How To Become A Developer (4 Part Series)
In the previous two sections, we've covered technical and non-technical skills. However, a programming career can't occur in a vacuum! We need each other to thrive.
You've heard the saying, "iron sharpens iron". This is certainly true in the software development industry. I owe a huge majority of my knowledge to my fellow software developers.
Communities like DEV, GitHub, and Freenode IRC provide many opportunities to connect with other software developers. Being an active part of a community is more than just asking questions, however. Share your knowledge and opinions on topics, and accept feedback. Learn more about the backgrounds and ideas of others. Make friends!
Through these relationships, you will find a wealth of knowledge, support, and laughter.
While we're on the topic, you should definitely learn constructive debate techniques. Once again, this may seem tangental to programming, but it isn't; standards, coding practices, and project decisions are all bourne out of healthy debate. I have some background in formal Greek-style debate, but you don't need to go that far. Here's a few tips:
Debate ideas, not people. (This is the biggest reason internet discussions so often turn nasty.) When a disagreement comes up, the only thing that should be in question is the veracity of the ideas in question. All parties still have inherent value as human beings, and their value will neither go up or down as a result of the debate's outcome. Attacking a person as a means of tearing down an idea is known as an ad hominem (against the man), and it's dirty pool.
Check your facts. We're all guity of citing facts that turned out to be inaccurate. If the topic is important, you should take the time to be sure of your claims. If you aren't that invested, you should at least publicly admit to working off of memory.
Don't misrepresent the opposing idea to tear it down. This is called a "Strawman argument," and it is another form of dirty play in debate. You should assume that any opposing ideas have at least one point of merit, and that other people are rational human beings.
Learn to laugh at yourself. You're going to stick your foot in your mouth sooner or later. When that happens, resist the urge to get defensive. If you're first in line to make light of your own mistakes, it will make everyone more comfortable.
Walk away if you must. It's better to leave a conversation abruptly than to lose your cool. If you find yourself getting overly invested emotionally, walk away until you gain control of yourself. Unchecked anger is not condusive to reasonable behavior.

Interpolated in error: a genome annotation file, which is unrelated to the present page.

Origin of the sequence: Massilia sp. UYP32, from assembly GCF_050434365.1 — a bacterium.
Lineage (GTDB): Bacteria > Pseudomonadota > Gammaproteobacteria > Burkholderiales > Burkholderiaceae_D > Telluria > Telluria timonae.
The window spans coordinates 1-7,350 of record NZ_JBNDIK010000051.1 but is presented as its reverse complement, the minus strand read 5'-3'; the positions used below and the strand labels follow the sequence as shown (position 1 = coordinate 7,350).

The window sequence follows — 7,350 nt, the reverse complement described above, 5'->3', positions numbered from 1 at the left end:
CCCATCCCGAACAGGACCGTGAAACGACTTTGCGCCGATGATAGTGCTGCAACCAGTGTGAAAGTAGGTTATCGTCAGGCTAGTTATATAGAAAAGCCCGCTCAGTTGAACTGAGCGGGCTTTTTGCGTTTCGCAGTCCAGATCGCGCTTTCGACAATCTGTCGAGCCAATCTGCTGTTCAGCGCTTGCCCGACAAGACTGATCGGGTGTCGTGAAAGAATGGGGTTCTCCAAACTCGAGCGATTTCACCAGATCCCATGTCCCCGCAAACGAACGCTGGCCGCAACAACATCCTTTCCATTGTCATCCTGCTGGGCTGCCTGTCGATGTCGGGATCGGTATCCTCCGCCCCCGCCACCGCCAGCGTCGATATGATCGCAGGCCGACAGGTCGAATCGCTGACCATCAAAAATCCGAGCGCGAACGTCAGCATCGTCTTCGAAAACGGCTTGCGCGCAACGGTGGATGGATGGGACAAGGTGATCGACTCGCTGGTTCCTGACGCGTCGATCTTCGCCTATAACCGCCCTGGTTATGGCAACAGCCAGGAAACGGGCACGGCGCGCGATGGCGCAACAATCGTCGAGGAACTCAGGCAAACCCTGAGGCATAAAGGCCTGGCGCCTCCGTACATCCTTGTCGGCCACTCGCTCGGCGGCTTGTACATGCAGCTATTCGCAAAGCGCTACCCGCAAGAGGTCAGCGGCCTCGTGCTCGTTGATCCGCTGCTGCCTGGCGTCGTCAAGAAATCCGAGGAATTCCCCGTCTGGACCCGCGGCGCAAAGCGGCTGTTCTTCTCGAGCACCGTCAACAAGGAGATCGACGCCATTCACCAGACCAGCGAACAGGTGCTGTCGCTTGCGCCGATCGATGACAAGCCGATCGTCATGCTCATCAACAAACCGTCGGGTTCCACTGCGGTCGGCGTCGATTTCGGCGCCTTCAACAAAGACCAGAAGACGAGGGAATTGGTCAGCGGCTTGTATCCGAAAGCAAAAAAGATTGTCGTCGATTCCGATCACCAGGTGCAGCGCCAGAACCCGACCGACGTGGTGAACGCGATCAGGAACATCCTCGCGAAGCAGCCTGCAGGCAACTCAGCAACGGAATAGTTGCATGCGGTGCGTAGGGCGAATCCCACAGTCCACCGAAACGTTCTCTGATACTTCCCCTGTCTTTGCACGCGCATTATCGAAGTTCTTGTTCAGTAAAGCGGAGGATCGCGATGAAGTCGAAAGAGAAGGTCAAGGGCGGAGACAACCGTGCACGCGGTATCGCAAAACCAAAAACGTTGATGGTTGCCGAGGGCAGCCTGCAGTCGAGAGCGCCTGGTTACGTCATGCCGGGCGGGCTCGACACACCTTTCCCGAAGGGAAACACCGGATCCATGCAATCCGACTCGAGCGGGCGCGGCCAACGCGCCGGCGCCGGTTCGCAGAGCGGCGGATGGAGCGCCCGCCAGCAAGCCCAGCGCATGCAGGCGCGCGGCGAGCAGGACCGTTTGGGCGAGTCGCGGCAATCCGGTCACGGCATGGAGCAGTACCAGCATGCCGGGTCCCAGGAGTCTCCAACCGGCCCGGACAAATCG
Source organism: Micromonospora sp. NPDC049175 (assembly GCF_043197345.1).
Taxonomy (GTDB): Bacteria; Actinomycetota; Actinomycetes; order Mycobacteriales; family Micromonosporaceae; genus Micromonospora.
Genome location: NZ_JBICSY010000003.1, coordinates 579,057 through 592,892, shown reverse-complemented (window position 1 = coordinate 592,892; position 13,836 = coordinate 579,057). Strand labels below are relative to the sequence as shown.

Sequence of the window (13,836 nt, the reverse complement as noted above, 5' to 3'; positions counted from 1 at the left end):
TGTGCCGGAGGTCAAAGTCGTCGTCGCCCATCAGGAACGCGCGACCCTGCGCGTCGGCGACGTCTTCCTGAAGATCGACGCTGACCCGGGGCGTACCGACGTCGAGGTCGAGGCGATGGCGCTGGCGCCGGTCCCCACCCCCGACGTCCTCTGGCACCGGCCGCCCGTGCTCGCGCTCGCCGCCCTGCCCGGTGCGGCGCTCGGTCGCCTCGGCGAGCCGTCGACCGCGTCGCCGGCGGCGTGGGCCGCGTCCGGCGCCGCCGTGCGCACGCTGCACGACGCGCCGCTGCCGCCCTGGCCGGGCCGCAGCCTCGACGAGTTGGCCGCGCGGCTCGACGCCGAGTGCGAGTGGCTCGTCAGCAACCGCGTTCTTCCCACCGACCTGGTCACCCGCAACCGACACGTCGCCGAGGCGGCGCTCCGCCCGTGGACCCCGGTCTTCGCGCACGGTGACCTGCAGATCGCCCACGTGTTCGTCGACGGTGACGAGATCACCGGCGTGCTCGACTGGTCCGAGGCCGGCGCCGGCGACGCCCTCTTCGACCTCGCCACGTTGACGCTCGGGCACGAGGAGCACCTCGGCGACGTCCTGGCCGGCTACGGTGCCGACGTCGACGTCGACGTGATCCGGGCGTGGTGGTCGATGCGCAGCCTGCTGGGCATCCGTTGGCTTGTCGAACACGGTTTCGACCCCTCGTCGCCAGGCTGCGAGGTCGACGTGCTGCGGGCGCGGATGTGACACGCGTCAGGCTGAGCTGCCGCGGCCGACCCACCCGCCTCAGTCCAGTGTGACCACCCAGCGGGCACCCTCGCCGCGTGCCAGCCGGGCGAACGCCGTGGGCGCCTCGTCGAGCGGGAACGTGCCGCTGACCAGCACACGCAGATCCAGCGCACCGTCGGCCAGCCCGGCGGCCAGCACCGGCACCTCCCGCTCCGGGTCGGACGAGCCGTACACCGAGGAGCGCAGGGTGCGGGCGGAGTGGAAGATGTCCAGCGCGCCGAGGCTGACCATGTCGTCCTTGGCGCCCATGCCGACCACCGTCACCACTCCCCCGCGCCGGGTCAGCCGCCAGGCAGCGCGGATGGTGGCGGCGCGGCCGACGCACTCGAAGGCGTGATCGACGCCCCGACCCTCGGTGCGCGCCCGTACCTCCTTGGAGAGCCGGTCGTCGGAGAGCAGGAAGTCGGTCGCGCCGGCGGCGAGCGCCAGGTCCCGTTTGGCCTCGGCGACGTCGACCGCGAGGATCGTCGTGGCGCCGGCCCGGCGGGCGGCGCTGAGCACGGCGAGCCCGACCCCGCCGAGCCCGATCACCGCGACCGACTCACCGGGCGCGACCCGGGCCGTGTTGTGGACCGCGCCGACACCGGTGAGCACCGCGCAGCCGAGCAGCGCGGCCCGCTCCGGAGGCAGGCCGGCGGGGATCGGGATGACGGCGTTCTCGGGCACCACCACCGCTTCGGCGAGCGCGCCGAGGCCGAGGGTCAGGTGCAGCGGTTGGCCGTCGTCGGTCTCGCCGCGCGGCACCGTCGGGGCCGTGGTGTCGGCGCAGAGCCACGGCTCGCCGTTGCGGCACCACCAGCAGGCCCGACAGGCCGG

Sooner or later, you're going to get stumped. That's when you can reach out to your network to get help!
Before you ask, there are a few things you should do first:
Follow the "20-Minute Rule". try for at least 20 minutes to solve it yourself, before you ask.
Share the details. Just telling us "X is broken" doesn't help us help you. We need to see your code, the exact error output, what you're expecting to see, and what programming language version and tools you're using.
Tell us what you tried. If you spent that 20 minutes first, you should have found some things that didn't work. Share that knowledge, so we can focus in on the answer faster!
By the way, if you're using IRC, be patient. Post your question and wait. Because of the nature of IRC, it can sometimes take hours before someone sees it. If you sign off, we can't help you! On that same note, don't ask if there's someone who knows
<X> in a room before asking...just ask. It doesn't necessarily take an expert to answer a question about
As you learn more, you'll be in a position to answer other questions...and you absolutely should! Personally, I've found that I learn far more from teaching others than I do from reading for myself. There's something about absorbing the knowledge, and then turning around and repackaging it for someone else, that just helps it stick.
Sure, it's intimidating to answer questions initially. "What if I get something wrong?" Of course, you can research the topic first, to check your assumptions, but sometimes you're going to get stuff wrong.
Don't worry about it. In the worst case scenario, you're going to give another young developer bad information, but sooner or later, they'll learn the truth. In the best case, another more experienced developer will come along and correct you, in which case you've learned something. In any case, don't come down on yourself for such mistakes. They're all part of the learning process.
StackOverflow is probably the first place that comes to mind when you think "answer questions," but it is by no means the only place. (These days, it's not even the best place.) DEV's
#help tag affords many opportunities, as do many programming message boards and Slack channels.
You should also consider joining Freenode IRC and helping answer questions in channels related to technologies you use. I first joined the
#python room on that network in my second year of coding, and I've been there ever since. (In fact, my "Dead Simple Python" series came out of my experiences in that room.)
Along the way, you're going to think to yourself: "If I only knew that thing, I'd be a real programmer."
If you've ever written any code in your life, and had it work, you are a real programmer. Don't ever question this. Even the developer who has been writing code for 30+ years has more to learn. As I mentioned before, that's the beauty of software development...you never run out of things to learn.
Your legitimacy as a coder does not depend on what languages you know, what tools you use, or what types of problems you solve. No two programmers have exactly the same experience, or look at a problem the exact same way. Everyone has something to contribute.
You are a real programmer. You're not faking it. The goal is never to become a "real" coder, it is to become a better coder.
The Recommended Reading list is coming up next.